Astronomers study regions like the Rosette not only to learn how stars form in our Milky Way, but also to get a better idea of what's going on in distant galaxies. When astronomers look at faraway galaxies, they are seeing light from regions that are bursting with massive stars. In order to compare our galaxy to distant ones, it is therefore important to understand high-mass star formation.
Herschel collects the infrared light from dust. The infrared light is color-coded as follows: light with a wavelength of 70 microns is blue; 160-micron light is green; and 250-micron light is red. The observations were made with Herschel's Photoconductor Array Camera and Spectrometer and the Spectral and Photometric Imaging Receiver instruments.
The principal investigator of this research is Frédérique Motte of the French National Center of Scientific Research and Atomic and Alternative Energies Center, Paris-Saclay, France (see http://hobys-herschel.cea.fr). Motte was a postdoctoral fellow at the California Institute of Technology in Pasadena.
Herschel is a European Space Agency cornerstone mission, with science instruments provided by a consortia of European institutes and with important participation by NASA. NASA's Herschel Project Office is based at JPL. JPL contributed mission-enabling technology for two of Herschel's three science instruments. The NASA Herschel Science Center, part of the Infrared Processing and Analysis Center at Caltech in Pasadena, supports the U.S. astronomical community. Caltech manages JPL for NASA.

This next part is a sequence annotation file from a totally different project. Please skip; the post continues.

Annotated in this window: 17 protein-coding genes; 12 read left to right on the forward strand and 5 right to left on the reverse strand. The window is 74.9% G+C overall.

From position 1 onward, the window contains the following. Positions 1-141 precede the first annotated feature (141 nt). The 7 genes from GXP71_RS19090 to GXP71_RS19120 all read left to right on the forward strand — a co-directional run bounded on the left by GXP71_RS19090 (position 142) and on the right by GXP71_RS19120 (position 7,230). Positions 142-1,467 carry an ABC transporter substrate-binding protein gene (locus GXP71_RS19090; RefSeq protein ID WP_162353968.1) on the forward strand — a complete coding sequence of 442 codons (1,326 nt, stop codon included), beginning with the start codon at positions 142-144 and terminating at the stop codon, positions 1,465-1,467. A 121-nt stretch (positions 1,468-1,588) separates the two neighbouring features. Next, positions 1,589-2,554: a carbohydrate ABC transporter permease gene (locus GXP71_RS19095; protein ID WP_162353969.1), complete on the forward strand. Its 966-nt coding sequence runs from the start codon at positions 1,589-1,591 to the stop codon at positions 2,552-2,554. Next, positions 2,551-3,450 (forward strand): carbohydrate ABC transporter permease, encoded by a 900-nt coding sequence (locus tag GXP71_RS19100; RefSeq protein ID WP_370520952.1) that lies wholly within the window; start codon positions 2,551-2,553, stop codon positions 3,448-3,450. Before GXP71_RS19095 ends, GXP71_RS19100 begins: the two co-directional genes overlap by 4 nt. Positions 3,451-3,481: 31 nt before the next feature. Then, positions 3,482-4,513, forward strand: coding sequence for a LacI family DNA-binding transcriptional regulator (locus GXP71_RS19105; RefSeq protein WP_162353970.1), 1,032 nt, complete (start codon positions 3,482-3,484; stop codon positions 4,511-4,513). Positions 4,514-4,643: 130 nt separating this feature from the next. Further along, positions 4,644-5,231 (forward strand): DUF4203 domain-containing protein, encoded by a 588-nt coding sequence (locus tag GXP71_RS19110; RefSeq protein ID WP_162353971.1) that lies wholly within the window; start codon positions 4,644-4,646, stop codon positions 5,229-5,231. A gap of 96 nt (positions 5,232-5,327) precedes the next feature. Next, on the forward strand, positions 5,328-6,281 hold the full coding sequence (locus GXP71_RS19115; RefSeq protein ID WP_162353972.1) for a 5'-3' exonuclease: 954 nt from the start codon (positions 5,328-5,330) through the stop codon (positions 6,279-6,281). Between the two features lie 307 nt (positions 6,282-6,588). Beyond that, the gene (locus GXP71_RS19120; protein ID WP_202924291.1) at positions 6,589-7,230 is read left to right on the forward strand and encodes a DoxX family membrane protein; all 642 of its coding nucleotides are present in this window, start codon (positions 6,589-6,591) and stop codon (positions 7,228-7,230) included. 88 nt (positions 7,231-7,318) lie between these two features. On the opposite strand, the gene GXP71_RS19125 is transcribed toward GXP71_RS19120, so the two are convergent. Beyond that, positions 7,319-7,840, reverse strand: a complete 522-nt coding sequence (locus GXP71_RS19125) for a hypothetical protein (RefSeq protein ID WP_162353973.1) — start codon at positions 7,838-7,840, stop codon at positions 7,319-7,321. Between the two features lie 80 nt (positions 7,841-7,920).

More information is online at http://www.herschel.caltech.edu , http://www.nasa.gov/herschelhttp://www.esa.int/SPECIALS/Herschel/index.html

Monday, April 19, 2010

Navigator Technology Takes GPS to a New High

GPS navigational devices are as ubiquitous as cell phones, freely used by commercial and government users alike to determine location, time, and velocity. These tools, however, are only as good as the signals they receive. Now, NASA engineers have found a way to improve the reception of those signals.

GPS, which stands for the Global Positioning System, is a satellite-based navigation system made up of a network of 24 satellites placed into orbit by the U.S. Department of Defense. GPS originally was intended for military uses, but in the 1980s, the government made the system available for civilian use. GPS systems now are available to users worldwide who need accurate positioning, navigation, and timing services.

Thanks to a team of engineers from the NASA Goddard Space Flight Center in Greenbelt, Md., spacecraft operating in weak-signal areas — such as geosynchronous orbits where communications and weather satellites typically operate — will be able to acquire and track the weak GPS signals to determine their locations, much like motorists who use GPS to determine where they are. For their work developing the Navigator GPS receiver, the Goddard team was nominated for the coveted NASA "Invention of the Year" award, a prize reserved for NASA employees who have secured patents for their inventions. An announcement is expected shortly.